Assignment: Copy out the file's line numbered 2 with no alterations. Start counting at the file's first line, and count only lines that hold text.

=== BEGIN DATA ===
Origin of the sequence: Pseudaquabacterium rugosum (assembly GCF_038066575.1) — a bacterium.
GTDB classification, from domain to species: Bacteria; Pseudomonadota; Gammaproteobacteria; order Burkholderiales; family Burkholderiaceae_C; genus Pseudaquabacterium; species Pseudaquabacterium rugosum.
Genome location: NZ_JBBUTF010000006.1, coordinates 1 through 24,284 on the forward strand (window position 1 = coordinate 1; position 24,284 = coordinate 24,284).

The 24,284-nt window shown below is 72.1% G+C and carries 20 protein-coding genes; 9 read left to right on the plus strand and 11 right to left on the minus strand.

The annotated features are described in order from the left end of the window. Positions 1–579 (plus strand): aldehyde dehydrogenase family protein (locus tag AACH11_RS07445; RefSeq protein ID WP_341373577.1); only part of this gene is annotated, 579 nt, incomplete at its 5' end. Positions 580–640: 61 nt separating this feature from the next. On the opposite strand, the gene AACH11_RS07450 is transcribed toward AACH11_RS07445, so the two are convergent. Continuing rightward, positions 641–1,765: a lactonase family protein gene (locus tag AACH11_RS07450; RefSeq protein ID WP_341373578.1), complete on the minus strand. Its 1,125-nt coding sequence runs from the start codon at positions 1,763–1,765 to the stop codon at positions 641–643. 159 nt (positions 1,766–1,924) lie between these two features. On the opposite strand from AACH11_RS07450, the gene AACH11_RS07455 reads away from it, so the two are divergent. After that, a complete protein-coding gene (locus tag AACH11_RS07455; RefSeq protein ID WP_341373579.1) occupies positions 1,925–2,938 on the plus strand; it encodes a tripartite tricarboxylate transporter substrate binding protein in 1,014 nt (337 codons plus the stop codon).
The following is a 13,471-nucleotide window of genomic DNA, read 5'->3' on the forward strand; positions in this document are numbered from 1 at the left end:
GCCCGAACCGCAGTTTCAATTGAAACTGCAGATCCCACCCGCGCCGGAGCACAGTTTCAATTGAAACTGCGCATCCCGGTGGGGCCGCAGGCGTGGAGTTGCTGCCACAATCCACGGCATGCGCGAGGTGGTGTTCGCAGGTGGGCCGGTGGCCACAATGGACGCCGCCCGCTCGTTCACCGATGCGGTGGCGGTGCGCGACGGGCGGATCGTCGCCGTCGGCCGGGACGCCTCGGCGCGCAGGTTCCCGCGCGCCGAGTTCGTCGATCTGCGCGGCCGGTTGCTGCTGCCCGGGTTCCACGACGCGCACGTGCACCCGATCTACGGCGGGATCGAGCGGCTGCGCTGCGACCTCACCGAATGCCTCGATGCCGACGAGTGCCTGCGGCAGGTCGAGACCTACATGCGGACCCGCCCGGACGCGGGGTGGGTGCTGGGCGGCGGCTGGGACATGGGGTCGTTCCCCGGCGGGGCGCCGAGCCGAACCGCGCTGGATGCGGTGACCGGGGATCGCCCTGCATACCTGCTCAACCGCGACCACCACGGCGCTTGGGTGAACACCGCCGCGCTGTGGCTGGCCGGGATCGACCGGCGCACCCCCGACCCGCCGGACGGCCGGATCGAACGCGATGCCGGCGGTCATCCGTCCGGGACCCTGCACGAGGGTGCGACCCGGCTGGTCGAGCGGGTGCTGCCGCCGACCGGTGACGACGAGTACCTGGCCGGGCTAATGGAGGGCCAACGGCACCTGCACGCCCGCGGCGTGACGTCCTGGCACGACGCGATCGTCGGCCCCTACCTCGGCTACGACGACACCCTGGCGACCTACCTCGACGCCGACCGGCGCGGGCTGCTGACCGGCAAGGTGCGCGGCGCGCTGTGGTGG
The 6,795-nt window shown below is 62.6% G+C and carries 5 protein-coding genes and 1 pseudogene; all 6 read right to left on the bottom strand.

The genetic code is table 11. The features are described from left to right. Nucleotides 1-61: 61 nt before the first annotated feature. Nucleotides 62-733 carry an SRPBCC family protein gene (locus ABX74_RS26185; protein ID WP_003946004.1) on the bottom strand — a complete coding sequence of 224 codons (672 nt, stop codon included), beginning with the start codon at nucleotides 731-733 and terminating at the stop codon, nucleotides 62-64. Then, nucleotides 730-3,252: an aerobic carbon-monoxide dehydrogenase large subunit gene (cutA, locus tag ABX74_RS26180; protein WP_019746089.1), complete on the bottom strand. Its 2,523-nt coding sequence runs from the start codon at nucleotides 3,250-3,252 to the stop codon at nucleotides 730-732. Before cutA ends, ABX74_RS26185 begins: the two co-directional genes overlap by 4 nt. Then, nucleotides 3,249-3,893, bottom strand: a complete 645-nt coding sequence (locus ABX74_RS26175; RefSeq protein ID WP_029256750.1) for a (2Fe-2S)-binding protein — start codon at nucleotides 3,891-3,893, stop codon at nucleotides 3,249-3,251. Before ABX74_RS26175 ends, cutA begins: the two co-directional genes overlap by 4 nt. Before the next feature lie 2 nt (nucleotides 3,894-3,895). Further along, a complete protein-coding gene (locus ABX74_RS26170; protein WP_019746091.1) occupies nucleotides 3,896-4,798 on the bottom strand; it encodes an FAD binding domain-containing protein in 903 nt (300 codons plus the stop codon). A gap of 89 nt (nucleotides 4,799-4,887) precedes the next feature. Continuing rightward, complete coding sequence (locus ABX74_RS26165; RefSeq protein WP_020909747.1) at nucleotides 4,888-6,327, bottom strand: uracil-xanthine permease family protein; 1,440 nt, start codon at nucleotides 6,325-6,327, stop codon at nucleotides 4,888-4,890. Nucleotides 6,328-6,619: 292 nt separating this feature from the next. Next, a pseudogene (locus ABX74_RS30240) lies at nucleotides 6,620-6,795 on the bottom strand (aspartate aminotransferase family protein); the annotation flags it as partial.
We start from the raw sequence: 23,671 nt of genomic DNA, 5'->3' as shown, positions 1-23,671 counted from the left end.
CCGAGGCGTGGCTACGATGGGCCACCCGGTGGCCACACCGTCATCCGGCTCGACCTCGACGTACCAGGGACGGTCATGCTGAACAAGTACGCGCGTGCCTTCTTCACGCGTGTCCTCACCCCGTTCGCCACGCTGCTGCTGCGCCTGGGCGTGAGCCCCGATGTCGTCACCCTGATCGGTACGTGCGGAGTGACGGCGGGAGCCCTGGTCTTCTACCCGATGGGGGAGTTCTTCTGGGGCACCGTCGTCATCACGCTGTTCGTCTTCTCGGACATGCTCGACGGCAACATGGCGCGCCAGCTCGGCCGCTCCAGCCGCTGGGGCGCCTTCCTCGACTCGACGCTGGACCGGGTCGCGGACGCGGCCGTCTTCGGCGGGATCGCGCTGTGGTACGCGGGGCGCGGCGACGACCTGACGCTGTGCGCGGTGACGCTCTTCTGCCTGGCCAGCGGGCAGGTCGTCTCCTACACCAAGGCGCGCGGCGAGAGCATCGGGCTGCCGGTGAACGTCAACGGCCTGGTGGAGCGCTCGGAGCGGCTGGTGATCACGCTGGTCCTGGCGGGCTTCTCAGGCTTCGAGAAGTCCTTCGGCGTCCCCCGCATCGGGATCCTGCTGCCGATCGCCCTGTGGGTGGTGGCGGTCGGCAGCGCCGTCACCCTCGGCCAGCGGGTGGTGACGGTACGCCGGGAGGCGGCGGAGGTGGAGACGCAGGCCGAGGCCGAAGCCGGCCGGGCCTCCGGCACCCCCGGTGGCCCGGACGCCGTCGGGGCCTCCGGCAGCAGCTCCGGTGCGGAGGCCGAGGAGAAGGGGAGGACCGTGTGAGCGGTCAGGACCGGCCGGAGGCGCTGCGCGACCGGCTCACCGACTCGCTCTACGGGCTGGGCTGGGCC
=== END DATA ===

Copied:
GTDB classification, from domain to species: Bacteria; Pseudomonadota; Gammaproteobacteria; order Burkholderiales; family Burkholderiaceae_C; genus Pseudaquabacterium; species Pseudaquabacterium rugosum.